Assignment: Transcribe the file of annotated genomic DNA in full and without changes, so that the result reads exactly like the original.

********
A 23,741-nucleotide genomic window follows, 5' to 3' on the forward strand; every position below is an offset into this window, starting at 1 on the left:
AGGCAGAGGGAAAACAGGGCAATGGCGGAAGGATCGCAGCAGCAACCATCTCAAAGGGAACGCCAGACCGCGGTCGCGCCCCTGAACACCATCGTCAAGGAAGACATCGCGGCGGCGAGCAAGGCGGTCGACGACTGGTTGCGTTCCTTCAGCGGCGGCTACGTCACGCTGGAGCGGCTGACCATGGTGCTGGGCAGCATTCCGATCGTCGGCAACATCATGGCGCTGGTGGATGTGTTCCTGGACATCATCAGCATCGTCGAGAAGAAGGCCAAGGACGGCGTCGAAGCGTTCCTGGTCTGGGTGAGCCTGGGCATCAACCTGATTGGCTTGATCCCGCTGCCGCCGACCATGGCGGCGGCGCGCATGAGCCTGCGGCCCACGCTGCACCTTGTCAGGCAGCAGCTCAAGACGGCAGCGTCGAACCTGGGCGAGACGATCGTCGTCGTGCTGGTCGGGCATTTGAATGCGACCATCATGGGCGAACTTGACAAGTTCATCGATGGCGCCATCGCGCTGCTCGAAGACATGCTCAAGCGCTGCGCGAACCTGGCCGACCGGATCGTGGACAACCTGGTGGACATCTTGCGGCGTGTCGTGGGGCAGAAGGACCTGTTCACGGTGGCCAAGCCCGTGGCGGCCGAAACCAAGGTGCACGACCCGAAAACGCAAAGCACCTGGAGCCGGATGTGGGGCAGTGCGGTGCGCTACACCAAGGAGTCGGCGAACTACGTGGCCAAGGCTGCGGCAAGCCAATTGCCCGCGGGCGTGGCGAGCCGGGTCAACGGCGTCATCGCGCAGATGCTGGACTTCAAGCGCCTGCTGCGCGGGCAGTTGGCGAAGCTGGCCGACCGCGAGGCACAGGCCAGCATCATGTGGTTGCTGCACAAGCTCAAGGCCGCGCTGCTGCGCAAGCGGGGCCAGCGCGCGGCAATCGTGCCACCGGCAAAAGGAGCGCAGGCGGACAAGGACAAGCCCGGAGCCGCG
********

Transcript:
A 23,741-nucleotide genomic window follows, 5' to 3' on the forward strand; every position below is an offset into this window, starting at 1 on the left:
AGGCAGAGGGAAAACAGGGCAATGGCGGAAGGATCGCAGCAGCAACCATCTCAAAGGGAACGCCAGACCGCGGTCGCGCCCCTGAACACCATCGTCAAGGAAGACATCGCGGCGGCGAGCAAGGCGGTCGACGACTGGTTGCGTTCCTTCAGCGGCGGCTACGTCACGCTGGAGCGGCTGACCATGGTGCTGGGCAGCATTCCGATCGTCGGCAACATCATGGCGCTGGTGGATGTGTTCCTGGACATCATCAGCATCGTCGAGAAGAAGGCCAAGGACGGCGTCGAAGCGTTCCTGGTCTGGGTGAGCCTGGGCATCAACCTGATTGGCTTGATCCCGCTGCCGCCGACCATGGCGGCGGCGCGCATGAGCCTGCGGCCCACGCTGCACCTTGTCAGGCAGCAGCTCAAGACGGCAGCGTCGAACCTGGGCGAGACGATCGTCGTCGTGCTGGTCGGGCATTTGAATGCGACCATCATGGGCGAACTTGACAAGTTCATCGATGGCGCCATCGCGCTGCTCGAAGACATGCTCAAGCGCTGCGCGAACCTGGCCGACCGGATCGTGGACAACCTGGTGGACATCTTGCGGCGTGTCGTGGGGCAGAAGGACCTGTTCACGGTGGCCAAGCCCGTGGCGGCCGAAACCAAGGTGCACGACCCGAAAACGCAAAGCACCTGGAGCCGGATGTGGGGCAGTGCGGTGCGCTACACCAAGGAGTCGGCGAACTACGTGGCCAAGGCTGCGGCAAGCCAATTGCCCGCGGGCGTGGCGAGCCGGGTCAACGGCGTCATCGCGCAGATGCTGGACTTCAAGCGCCTGCTGCGCGGGCAGTTGGCGAAGCTGGCCGACCGCGAGGCACAGGCCAGCATCATGTGGTTGCTGCACAAGCTCAAGGCCGCGCTGCTGCGCAAGCGGGGCCAGCGCGCGGCAATCGTGCCACCGGCAAAAGGAGCGCAGGCGGACAAGGACAAGCCCGGAGCCGCG